Correction: A previous version of this story incorrectly said that a spokeswoman for MedStar Washington Hospital Center did not respond to a request to interview the victims’ families. The families did not respond to a request made through the spokeswoman. This version has been corrected.
The early morning crash on Georgia Avenue was loud enough to wake a city block. A Jeep Cherokee driven by a man police said had downed at least a dozen beers and was driving at twice the speed limit slammed into the back of a Honda Civic stopped at a traffic light.
The impact sent the Civic spinning 110 feet down a residential section, south of Decatur Street, and into a line of parked cars, police said. Gasoline poured from a ruptured tank, ignited and engulfed the car in flames, trapping the occupants inside. Gas tanks rarely crack even in the most serious crashes, and authorities described this one as unusually severe.
Two D.C. police officers, William Gill and Paul Hrebenak, who happened by in the pre-dawn hours on Sunday, rushed to the rescue, forced open the driver’s side door on the Civic and reached into the flames. They pulled out the driver and passenger, leaving each of the officers with blistered hands and burns on their faces and arms.
Freddie Lopez, 38, of Hyattsville, whom police identified as the driver of the Jeep, is in jail, charged with two counts of aggravated assault while armed and driving under the influence. A hearing is scheduled for Thursday in D.C. Superior Court. His attorney did not return repeated phone calls and e-mails.
The men in the Civic remain hospitalized with myriad internal injuries and burns. The driver, from Virginia, suffered bleeding from the brain, broken ribs, a punctured lung, damage to his spleen and kidneys, and third-degree burns over 17 percent of his body. His passenger, a cousin, has third-degree burns over nearly 40 percent of his body. Both are at MedStar Washington Hospital Center, their families at their bedside. The family did not respond to an interview request made through a hospital spokeswoman.
Meanwhile, the officers — Gill, 27, just a year out of the Police Academy, and his partner, Hrebenak, 29 — are back on the beat in Petworth. Police commanders are calling them heroes, and their boss is nominating them for an award.
“Our training tells us to notify the fire department,” said Lt. Shane Lamond, commander of the 4th District’s night watch. “But they knew they had no time, and there is no doubt in my mind that the two victims would have died in the fire had the officers not acted.”
Police would not allow the officers to talk publicly, citing an ongoing investigation and a pending trial.
Accounts of the incident, which occurred about 4:15 a.m. in the southbound lanes of Georgia Avenue, come from the charging document filed in court against Lopez and interviews with Lamond and a resident awakened by the crash.
Police said that the impact of the Jeep hitting the smaller car pushed the Civic’s trunk into the front seat, with metal scraping so hard against the street that it gouged the Georgia Avenue asphalt.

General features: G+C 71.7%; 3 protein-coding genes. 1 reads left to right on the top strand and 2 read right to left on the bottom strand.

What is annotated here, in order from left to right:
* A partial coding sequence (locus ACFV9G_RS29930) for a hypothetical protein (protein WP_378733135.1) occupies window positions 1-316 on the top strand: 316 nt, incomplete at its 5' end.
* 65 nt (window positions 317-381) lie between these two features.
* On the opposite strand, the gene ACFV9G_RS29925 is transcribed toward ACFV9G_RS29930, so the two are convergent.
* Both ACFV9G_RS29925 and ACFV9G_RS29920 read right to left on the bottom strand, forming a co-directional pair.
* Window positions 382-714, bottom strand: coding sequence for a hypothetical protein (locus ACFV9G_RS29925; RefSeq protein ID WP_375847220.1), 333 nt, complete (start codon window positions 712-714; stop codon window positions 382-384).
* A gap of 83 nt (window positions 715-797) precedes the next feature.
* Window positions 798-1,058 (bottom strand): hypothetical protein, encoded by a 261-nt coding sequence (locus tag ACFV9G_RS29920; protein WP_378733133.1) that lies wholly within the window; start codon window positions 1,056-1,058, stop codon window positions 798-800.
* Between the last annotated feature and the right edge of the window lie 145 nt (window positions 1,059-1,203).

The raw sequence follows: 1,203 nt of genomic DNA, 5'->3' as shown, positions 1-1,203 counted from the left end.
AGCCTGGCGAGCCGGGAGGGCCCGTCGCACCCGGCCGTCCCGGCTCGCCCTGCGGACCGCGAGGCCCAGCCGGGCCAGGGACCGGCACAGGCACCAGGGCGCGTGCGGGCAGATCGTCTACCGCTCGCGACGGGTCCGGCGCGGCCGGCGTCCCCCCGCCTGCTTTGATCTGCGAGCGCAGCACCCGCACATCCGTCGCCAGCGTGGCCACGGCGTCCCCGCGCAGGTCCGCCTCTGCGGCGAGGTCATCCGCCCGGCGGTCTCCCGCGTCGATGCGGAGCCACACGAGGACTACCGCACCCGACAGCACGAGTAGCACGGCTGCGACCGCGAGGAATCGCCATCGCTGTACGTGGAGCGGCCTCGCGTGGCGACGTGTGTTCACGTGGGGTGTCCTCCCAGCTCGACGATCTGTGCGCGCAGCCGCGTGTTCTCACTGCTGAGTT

Investigators found no skid marks, indicating that the Jeep’s brakes weren’t applied as the vehicle hit the Civic at what police estimated was 50 mph. When Gill and Hrebenak got to the Civic, their lieutenant said, it resembled a pile of metal.
One officer pulled on the driver’s side door, but it wouldn’t budge. He pulled again. And again. Finally, it popped open, and the officers reached inside to grab the victims.
“Their good timing was what saved those people,” said Charles Brooks, 56, who lives on Georgia Avenue and was awakened by the crash. He ran outside in his nightclothes to see the officers dragging the victims away from the burning car.
Brooks said that another officer grabbed a fire extinguisher from his cruiser but that the flames were too intense.
“It was the worst of the worst,” he said. Of the Civic, Brooks recalled, “Only about half of it was left when they came to tow it away.”
The suspect, whose name also appears in court documents as Fredy Manuel Lopez Juarez, tried to close the door to the Jeep when a police officer tried to get him out, according to court documents. “I’m okay,” he reportedly told Officer Richard Mason.
Later, at George Washington University Hospital, police said that the slightly injured suspect allowed authorities to take two blood samples. Police said they found two half-filled bottles of Corona in the Jeep’s front passenger seat.
According to the court documents, Lopez told police that he had started drinking at a restaurant on 14th Street about midnight, having seven or eight beers over two to three hours. He told police that he then went to another restaurant on Georgia Avenue, where he drank seven or eight more beers in an hour.
Police said in the court papers that Lopez told them he didn’t remember the accident, recalling only “waking up in the hospital.” He told police that he had been convicted of a drunken-driving offense in Virginia; court documents show he was given a suspended six-month sentence in 2003 for driving while intoxicated in Arlington County.
Lamond said that the officers barely had time to call the fire department before they rushed to the rescue and confronted the fire, wearing only their standard-issue uniform of poly/cotton-blend short-sleeve shirts and trousers.
Brooks recalled seeing the officers drag the injured occupants of the Civic away from the fire as other police questioned the driver of the Jeep, only slightly hurt and able to stand.
The ones waiting for a light to change at an otherwise desolate intersection in the middle of the night are the ones in the hospital, he said, while “the other guy walked away.”
Magda Jean-Louis contributed to this report.